Feeding Strays Contributing To Twin Falls’ Feral Cat Problem
Twin Falls has a very bad feral cat situation. A recent story by a local news station highlighted the continuing problem in which the flames are being fanned by many city residents.
There is one constant when I carry garbage out to the bins behind my home on trash day, and that is the presence of stray cats walking throughout properties that line the alleyway. Some I recognize as area strays, and others show up with great regularity on just about a weekly basis.
Our area shelters are full of lost and abandoned cats. It's become a very serious problem, and one that was featured in a recent Idaho News 6 story. The May 26 feature dealt with the city's feral cat issue, and also shared information on how we can help curb the mounting complication.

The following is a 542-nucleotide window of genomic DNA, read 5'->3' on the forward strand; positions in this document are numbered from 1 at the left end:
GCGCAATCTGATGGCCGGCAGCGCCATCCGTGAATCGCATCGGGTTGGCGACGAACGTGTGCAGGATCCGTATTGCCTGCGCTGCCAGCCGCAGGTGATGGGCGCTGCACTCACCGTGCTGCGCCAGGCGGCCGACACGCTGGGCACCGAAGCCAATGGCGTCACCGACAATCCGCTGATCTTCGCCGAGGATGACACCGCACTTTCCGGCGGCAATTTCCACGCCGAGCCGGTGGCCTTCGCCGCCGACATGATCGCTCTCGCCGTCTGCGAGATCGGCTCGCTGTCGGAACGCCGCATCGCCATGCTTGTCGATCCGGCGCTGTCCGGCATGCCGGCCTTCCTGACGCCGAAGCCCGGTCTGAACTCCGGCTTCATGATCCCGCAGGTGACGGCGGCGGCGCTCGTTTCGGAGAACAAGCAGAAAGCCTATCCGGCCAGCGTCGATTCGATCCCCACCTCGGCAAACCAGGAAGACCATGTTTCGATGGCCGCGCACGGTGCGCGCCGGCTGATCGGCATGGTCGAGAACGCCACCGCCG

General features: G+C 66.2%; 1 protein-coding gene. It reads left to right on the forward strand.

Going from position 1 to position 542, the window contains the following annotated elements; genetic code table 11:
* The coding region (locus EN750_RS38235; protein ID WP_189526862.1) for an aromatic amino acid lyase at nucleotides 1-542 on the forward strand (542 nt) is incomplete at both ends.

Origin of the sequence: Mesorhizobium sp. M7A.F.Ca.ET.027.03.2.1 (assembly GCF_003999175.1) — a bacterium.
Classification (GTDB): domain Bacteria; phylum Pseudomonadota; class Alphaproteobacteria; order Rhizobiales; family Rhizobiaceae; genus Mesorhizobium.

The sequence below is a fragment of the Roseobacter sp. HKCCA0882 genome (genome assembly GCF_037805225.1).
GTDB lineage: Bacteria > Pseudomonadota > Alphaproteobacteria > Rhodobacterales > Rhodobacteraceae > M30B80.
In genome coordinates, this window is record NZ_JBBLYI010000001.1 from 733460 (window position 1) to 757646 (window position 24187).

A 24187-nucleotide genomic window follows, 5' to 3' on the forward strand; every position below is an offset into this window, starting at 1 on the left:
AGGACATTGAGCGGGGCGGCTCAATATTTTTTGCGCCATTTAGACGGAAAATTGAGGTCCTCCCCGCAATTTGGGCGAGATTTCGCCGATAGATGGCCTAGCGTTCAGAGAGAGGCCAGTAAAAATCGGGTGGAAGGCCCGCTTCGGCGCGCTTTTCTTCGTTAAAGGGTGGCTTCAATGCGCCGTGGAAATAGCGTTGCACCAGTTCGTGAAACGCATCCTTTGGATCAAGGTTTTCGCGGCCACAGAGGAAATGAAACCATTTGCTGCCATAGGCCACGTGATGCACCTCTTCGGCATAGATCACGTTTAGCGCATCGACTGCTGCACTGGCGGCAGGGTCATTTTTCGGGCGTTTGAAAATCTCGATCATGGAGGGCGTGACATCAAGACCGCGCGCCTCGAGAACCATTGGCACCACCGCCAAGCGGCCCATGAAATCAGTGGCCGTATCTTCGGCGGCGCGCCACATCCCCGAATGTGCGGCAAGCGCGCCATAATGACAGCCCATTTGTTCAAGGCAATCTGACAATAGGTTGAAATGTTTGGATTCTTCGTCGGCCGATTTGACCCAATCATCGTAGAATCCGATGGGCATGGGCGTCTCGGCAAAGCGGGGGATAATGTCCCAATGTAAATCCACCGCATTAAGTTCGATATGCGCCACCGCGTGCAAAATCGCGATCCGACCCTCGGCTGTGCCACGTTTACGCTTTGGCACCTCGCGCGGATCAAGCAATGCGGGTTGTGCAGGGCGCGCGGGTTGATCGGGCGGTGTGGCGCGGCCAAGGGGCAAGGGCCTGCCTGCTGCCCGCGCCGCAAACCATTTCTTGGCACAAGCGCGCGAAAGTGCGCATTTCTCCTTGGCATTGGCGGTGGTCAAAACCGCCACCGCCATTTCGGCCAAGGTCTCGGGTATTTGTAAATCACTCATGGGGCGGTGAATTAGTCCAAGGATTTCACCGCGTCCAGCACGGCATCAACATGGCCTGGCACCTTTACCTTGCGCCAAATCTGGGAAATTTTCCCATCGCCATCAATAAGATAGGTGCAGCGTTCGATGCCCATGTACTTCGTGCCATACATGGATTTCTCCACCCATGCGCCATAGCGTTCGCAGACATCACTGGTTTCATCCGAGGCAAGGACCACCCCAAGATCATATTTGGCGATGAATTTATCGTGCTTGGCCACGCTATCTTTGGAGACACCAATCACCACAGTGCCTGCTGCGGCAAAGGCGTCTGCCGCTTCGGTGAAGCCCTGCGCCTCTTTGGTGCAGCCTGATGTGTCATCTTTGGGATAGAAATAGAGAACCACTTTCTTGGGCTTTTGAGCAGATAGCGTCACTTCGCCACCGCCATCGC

I see strays getting fed every week. I understand that people who love cats don't want to see them starving on city streets, but those who continue to do this are part of the problem. The issue is most people can't tell the difference between a stray and a feral cat. When feral cats find a food source they can regularly depend on, they can continue to produce more and more kittens.
Feral cats reproduce near populated areas. If they can't find food left in bowls set out by people, they have to resort to small animals such as mice and lizards, which often lead them back into more rural areas. Cats not spayed or neutered can contribute to the birth of more than 20 offspring a year, according to havahart.com.